It's interesting to read the amount of dogmatism prevalent in the words of those pontificating against a potential name change for the Southern Baptist Convention. The natural remedy for such dogmatism is research. Are there organizations that have successfully gone through a name change? Are there historical precedents that would warrant the adoption of a change in name for the Southern Baptist Convention?
In 1813 Baptist missionary Luther Rice returned to the United States from India for the purpose of coordinating a unified effort among Baptist associations and churches to support "foreign missions." The Baptists whom Rice visited in his tour of the major cities of the United States were overwhelmingly in favor of a Baptist organization to fund missions. As a result of Rice's personal labors and extensive correspondence, a meeting of Baptist delegates from eleven States and the District of Columbia was held in Philadelphia on May 18, 1814. The General Missionary Convention of the Baptist Denomination in the United States was duly organized. Soon, however, the name of this missionary convention changed to The Triennial Convention for practical reasons, including the fact that Baptists convened every three years and that the simple two word name was much easier to speak and write. Note there was not even the word "Baptist" in the new name Triennial Convention.
It was not long before the Triennial Convention's southern Baptist churches formed the Southern Baptist Convention (est. 1845), splitting with northern Baptists over the issue of slavery. Within 30 years (1815 to 1845) the Southern Baptist Convention evolved through three name changes. You would be hardpressed to find anyone who could logically claim that one name change for the Southern Baptist Convention within the past 170 years (1845 to 2012) might be excessive based upon an understanding of Southern Baptist history.
One of the first missionaries the Triennial Convention supported was Isaac McCoy. Isaac was a missionary to Native American Indians on the American frontier, sometimes called "the wilderness." McCoy is the man who originally surveyed what we now call Oklahoma as he looked for a beautiful and permanent land to resettle the Indians who were being overrun by white settlers. McCoy regularly corresponded with both Luther Rice and William Staughton, the Triennial Convention's secretary/treasurer. McCoy kept these men updated on his mission work as well as his government surveying work.
Unfortunately, in early 1820 McCoy encountered difficulties in the support Luther Rice and William Staughton had given him for the previous six years. It seems the two men had turned their focus and attention on the Triennial Convention starting a new college in Washington, D.C. The men moved the headquarters of the Triennial Convention to the nation's capital and in 1821 opened Columbian College for the purpose of educating people of all sects, not just Baptist. The non-sectarian policy was written into the founding documents by Luther Rice, William Staughton and other leaders of the Triennial Convention.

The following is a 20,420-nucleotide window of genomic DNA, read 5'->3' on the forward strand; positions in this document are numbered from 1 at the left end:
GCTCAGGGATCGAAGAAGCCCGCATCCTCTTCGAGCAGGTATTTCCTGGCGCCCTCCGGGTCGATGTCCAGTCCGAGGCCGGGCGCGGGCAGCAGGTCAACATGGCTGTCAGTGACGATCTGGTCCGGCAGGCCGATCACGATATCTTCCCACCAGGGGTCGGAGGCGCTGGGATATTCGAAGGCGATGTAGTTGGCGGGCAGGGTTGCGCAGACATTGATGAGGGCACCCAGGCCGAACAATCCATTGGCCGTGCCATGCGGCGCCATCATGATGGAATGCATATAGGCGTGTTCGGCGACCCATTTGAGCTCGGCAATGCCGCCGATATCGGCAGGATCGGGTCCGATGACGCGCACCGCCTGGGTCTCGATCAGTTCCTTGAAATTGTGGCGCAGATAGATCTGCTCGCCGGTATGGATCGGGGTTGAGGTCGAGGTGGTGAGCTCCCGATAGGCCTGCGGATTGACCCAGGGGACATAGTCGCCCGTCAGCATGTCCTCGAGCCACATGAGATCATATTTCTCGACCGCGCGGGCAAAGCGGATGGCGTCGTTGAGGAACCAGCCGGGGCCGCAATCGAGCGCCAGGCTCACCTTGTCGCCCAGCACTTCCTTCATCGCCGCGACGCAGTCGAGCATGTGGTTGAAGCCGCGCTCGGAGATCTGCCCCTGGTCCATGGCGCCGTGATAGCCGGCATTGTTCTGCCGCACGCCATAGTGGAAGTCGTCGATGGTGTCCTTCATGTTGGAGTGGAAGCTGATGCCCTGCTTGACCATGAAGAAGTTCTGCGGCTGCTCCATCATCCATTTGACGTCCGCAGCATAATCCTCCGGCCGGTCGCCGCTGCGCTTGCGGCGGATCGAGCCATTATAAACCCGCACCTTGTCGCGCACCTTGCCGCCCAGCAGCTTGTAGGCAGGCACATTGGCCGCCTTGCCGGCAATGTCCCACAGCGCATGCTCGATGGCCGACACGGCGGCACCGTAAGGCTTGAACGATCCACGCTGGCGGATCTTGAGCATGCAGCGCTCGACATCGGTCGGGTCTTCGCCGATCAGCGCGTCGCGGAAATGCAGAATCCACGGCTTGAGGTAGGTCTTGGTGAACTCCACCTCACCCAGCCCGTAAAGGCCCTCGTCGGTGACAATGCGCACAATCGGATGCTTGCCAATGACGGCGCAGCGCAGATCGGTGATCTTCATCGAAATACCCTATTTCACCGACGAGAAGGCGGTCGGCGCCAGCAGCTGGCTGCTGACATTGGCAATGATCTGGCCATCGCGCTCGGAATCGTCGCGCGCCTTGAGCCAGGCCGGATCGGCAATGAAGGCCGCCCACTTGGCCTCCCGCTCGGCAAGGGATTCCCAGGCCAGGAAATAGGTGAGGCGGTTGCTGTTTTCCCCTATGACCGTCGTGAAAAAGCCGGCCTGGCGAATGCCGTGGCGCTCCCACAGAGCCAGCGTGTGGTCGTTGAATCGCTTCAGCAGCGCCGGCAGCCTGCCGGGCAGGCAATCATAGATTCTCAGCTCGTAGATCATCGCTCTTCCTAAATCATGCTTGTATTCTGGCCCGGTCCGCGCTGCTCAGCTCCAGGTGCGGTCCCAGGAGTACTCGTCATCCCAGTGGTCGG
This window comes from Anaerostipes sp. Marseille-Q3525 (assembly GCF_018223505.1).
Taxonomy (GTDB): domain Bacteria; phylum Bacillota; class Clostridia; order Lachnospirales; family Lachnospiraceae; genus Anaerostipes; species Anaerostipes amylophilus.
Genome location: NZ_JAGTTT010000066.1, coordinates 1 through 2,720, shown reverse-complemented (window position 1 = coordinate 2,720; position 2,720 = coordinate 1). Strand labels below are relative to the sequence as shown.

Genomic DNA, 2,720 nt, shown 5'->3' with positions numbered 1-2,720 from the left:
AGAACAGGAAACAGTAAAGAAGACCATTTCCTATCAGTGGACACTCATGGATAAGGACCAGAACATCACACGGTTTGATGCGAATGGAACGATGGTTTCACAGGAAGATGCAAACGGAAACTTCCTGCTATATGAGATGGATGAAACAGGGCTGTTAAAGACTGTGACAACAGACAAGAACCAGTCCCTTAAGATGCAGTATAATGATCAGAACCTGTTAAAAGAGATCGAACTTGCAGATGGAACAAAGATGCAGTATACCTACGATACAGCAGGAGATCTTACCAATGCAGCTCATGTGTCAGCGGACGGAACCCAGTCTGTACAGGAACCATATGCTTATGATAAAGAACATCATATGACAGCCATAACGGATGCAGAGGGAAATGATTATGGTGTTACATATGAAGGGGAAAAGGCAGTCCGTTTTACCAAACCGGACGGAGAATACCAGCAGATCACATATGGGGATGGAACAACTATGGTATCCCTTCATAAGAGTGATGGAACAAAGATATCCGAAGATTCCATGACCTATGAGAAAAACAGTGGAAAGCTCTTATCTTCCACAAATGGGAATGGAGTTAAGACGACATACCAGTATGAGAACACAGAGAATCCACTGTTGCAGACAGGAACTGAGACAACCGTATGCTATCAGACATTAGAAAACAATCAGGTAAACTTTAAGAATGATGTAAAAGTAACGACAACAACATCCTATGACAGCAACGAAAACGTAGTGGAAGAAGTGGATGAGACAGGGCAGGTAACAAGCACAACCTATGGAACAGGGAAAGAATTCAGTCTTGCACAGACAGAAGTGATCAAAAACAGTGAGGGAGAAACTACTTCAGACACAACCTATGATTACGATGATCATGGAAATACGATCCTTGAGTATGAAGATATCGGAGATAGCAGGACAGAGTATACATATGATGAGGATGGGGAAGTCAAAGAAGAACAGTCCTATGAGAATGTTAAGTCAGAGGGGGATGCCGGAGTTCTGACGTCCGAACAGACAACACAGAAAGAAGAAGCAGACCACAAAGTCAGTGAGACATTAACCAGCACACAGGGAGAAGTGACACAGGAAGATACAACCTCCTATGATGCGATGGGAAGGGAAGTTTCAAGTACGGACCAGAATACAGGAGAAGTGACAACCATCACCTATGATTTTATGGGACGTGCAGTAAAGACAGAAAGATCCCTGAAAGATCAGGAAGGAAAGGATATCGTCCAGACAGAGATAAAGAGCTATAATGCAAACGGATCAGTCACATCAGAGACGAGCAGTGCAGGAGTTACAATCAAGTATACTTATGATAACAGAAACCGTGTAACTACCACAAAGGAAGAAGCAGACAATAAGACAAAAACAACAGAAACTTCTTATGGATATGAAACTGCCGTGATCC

The college Luther Rice and William Staughton helped found would change her name to Columbian University in 1873. The university's name would then be changed to George Washington University in 1910. Baptist William Staughton was the first President of Columbian College. The first seven Presidents were all ordained Baptist ministers. Baptist missionary Luther Rice became the treasurer of the university in 1826 and served in that capacity until his death in 1836. It could rightly be said that George Washington University, the most expensive university in America, has more of a Baptist history than Baylor, Samford, Wake Forest or any other Baptist college or university.
George Washington University has educated thousands of well-known Americans. Colin Powell received his MBA at George Washington while serving as a White House fellow. J. Edgar Hoover studied law at George Washington while working at the Library of Congress. Jacqueline Bouvier (later Mrs. John F. Kennedy) finished her bachelor’s in French literature at George Washington while working as a photographer for the Washington Times-Herald. GWU is considered one of the premier universities in the United States.
Whether or not the Southern Baptist Convention should change her name is a question that will be answered by voters of the Southern Baptist Convention. The two arguments that have no place within the current debate are (1). A potential name change for the SBC has never happened before, and/or (2). A name change will have disasterous consquences for the Convention.
History proves those arguments false.